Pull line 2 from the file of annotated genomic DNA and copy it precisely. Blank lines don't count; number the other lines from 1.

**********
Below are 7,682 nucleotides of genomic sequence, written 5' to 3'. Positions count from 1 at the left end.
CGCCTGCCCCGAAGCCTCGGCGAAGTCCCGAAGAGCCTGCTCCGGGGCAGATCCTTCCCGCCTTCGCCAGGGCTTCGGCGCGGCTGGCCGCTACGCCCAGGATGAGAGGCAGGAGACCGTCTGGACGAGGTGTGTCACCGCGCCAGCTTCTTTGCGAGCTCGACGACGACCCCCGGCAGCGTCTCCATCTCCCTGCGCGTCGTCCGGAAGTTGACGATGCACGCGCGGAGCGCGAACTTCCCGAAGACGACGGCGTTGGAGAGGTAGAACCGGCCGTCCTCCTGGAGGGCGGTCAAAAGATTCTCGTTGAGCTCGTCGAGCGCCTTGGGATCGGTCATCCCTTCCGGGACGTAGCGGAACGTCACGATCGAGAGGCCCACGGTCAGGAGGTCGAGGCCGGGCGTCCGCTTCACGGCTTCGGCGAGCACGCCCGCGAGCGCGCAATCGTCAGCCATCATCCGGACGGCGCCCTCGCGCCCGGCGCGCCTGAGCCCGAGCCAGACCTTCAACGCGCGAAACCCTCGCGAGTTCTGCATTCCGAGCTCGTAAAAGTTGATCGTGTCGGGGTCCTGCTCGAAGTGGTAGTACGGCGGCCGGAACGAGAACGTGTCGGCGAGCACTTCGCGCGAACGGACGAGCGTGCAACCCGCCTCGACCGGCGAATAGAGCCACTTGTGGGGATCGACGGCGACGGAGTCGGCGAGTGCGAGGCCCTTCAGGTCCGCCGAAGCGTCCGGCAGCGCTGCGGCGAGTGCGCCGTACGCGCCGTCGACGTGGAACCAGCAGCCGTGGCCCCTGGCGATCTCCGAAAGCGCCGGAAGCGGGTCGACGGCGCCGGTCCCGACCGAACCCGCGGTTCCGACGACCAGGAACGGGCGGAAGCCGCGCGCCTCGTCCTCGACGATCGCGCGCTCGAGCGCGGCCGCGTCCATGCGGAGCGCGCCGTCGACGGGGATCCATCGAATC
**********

CGCCTGCCCCGAAGCCTCGGCGAAGTCCCGAAGAGCCTGCTCCGGGGCAGATCCTTCCCGCCTTCGCCAGGGCTTCGGCGCGGCTGGCCGCTACGCCCAGGATGAGAGGCAGGAGACCGTCTGGACGAGGTGTGTCACCGCGCCAGCTTCTTTGCGAGCTCGACGACGACCCCCGGCAGCGTCTCCATCTCCCTGCGCGTCGTCCGGAAGTTGACGATGCACGCGCGGAGCGCGAACTTCCCGAAGACGACGGCGTTGGAGAGGTAGAACCGGCCGTCCTCCTGGAGGGCGGTCAAAAGATTCTCGTTGAGCTCGTCGAGCGCCTTGGGATCGGTCATCCCTTCCGGGACGTAGCGGAACGTCACGATCGAGAGGCCCACGGTCAGGAGGTCGAGGCCGGGCGTCCGCTTCACGGCTTCGGCGAGCACGCCCGCGAGCGCGCAATCGTCAGCCATCATCCGGACGGCGCCCTCGCGCCCGGCGCGCCTGAGCCCGAGCCAGACCTTCAACGCGCGAAACCCTCGCGAGTTCTGCATTCCGAGCTCGTAAAAGTTGATCGTGTCGGGGTCCTGCTCGAAGTGGTAGTACGGCGGCCGGAACGAGAACGTGTCGGCGAGCACTTCGCGCGAACGGACGAGCGTGCAACCCGCCTCGACCGGCGAATAGAGCCACTTGTGGGGATCGACGGCGACGGAGTCGGCGAGTGCGAGGCCCTTCAGGTCCGCCGAAGCGTCCGGCAGCGCTGCGGCGAGTGCGCCGTACGCGCCGTCGACGTGGAACCAGCAGCCGTGGCCCCTGGCGATCTCCGAAAGCGCCGGAAGCGGGTCGACGGCGCCGGTCCCGACCGAACCCGCGGTTCCGACGACCAGGAACGGGCGGAAGCCGCGCGCCTCGTCCTCGACGATCGCGCGCTCGAGCGCGGCCGCGTCCATGCGGAGCGCGCCGTCGACGGGGATCCATCGAATC